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Big and small

Posted on November 01, 2008 by jimparedes

Sunday Life
Big and little
HUMMING IN MY UNIVERSE By Jim Paredes
Sunday, November 2, 2008
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It’s a rainy morning in Sydney and I am home alone. I have just turned on the dishwasher and I have two slices of bread in the toaster. Later, after I have had my breakfast, I will clean the house — I will vacuum, sweep, put things aside and throw out the garbage. If the rain stops, I will do a little garden work, an off-and-on activity I have been engaged in all week.

There is something wonderful about doing small things. It is humbling yet comfortable. The involvement demanded of you is pleasant and does not involve much thinking. They are also activities that largely go unappreciated by those you live with.

These are tasks that do not get your name splashed on a marquee. They are simple and they demand simple attention. Looking at them from the big picture, they do not seem significant, not a lot to crow about. And maybe that’s why the very issue of their significance is worth a second look.

The idea of being there for the little things is really quite important. Why? Because it helps in the continuity of things, not just in making things easier for those who will benefit because you did them, but also for life itself. Without your little effort, everything goes to rot. Because we do the required small things, entropy, or the natural tendency of things to wither and decay, is delayed or arrested, if momentarily.

It’s the daily, sometimes hourly task of being there and making sure there is someone attending to or checking on the business of life’s continuity that makes doing it a noble task.

We moderns like to pride ourselves on the idea that we use our time productively, implying that productivity must be a financially measurable activity. Thus, there is so much impatience with the world and life as it happens. People want instant results, and instant gratification. When an activity does not produce dramatic or desired results, it’s seen as a waste of time.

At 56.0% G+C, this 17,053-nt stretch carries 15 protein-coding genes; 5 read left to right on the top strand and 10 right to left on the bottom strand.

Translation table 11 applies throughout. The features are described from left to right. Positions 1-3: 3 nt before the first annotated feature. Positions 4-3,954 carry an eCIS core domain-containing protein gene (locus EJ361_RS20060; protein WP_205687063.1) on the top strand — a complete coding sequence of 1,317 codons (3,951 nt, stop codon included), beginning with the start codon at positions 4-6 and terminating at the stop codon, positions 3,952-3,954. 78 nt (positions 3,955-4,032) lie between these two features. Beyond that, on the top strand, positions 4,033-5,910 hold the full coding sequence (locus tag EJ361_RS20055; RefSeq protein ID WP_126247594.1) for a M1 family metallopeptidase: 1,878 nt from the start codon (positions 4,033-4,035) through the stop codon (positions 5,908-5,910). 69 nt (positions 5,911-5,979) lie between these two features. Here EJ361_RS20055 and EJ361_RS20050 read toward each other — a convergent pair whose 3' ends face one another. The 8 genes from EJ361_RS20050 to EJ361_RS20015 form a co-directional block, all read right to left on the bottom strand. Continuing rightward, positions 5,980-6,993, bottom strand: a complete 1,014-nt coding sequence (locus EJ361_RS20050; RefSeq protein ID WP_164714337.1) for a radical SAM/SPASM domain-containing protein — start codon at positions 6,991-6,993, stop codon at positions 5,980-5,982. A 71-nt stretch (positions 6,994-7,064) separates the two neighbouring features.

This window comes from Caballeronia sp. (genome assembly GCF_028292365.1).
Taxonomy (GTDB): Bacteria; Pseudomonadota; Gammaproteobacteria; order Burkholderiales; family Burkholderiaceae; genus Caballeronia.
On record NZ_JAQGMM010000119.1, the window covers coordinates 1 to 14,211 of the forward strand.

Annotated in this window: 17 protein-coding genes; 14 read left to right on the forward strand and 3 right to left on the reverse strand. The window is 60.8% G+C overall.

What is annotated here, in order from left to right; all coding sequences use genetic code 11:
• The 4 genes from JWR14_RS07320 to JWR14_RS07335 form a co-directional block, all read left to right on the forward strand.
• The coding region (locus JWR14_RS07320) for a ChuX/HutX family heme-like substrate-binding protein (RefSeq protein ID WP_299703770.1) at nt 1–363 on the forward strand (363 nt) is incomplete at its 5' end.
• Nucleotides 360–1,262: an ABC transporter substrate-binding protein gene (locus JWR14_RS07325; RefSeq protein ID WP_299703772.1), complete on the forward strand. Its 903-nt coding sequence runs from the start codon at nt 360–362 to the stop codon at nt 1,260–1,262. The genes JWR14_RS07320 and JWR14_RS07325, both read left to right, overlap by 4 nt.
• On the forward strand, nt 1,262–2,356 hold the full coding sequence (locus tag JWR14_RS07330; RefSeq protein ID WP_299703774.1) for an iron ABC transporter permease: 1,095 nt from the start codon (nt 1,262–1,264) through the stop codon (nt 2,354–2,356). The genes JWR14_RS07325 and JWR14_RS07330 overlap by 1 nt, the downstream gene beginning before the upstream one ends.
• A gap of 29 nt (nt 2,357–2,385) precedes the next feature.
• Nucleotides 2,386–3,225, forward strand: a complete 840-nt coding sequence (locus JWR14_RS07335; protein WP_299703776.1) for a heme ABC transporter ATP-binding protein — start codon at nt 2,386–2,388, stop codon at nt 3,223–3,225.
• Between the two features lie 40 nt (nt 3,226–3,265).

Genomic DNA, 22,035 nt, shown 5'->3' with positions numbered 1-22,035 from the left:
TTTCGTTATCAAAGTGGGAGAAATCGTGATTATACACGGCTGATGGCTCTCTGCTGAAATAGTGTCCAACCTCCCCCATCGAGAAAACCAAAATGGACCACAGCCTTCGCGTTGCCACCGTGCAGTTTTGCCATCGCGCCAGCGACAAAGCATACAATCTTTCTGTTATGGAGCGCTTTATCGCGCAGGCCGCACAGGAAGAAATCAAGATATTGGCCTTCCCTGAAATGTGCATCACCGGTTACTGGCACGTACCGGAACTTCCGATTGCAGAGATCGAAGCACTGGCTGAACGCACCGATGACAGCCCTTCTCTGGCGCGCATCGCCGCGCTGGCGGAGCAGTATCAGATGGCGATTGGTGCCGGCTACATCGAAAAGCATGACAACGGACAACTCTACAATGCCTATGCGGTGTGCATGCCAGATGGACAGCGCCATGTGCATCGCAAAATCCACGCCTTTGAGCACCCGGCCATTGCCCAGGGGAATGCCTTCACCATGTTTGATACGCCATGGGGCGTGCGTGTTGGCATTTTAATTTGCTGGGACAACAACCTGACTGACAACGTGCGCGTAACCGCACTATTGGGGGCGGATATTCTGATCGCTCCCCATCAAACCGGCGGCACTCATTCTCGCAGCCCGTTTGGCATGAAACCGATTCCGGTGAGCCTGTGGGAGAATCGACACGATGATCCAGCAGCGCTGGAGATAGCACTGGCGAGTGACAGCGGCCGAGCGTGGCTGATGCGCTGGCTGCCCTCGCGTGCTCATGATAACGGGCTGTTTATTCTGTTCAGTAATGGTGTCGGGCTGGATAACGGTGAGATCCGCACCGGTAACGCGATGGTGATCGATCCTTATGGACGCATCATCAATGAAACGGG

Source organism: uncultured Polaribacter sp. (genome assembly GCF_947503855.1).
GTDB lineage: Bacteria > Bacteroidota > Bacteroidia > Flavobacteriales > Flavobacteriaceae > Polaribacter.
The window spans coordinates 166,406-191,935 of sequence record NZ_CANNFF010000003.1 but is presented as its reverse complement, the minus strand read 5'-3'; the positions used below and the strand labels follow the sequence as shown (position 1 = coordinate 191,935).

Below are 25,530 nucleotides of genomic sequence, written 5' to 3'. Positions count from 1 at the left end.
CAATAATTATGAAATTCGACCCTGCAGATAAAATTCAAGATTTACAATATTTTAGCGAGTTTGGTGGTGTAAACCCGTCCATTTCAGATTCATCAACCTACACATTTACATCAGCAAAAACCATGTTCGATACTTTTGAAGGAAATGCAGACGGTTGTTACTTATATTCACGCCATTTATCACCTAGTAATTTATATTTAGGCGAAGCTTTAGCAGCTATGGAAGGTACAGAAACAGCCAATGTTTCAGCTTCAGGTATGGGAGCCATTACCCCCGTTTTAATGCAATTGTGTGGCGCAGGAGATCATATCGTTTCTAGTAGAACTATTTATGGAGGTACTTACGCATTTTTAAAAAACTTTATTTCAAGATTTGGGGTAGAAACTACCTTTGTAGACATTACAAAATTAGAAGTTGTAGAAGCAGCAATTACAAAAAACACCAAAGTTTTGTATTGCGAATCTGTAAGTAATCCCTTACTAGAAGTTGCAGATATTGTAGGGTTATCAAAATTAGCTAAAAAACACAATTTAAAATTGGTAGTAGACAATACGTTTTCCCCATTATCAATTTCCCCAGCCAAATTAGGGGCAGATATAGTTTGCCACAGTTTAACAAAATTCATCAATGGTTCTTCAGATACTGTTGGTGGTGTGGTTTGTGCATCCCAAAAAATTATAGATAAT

The gap between deciding to do something and getting to the final, expected results can be a period of great impatience and boredom. Through a modern’s eyes, practically nothing is happening during that time. The metaphor of “watching paint dry” is how many people describe moments in between which they feel are boring and slow because “nothing eventful happens.”

But the truth is, so much is happening all the time. We just have to open our eyes to see it all. The deliberate appreciation of the microscopic effort — the turning of the screw, so to speak — is what I am talking about. So much is going on in this little world, if one cares to look. The little story is the big news.

Comedian Jerry Seinfeld’s strategy in creating his material is to make a big deal about small things. For example, he picks a random topic like finding hair (that is not his) on the soap in his shower and begins to construct scenarios on how it got there. Before you know it, he’s got material that gets his audience laughing.

There is so much to appreciate in small, seemingly insignificant efforts. I sometimes wonder what kind of mindset God is coming from to create something new on a daily, hourly basis, or even every micro-second. I am talking about less dramatic creations like the sprouting of grass that just showed up this morning in my garden, the cloud formations in the sky, the blowing wind that carries pollen everywhere and helps regenerate plants all over, the ever-unfolding of time for us to live through and use in any way we wish.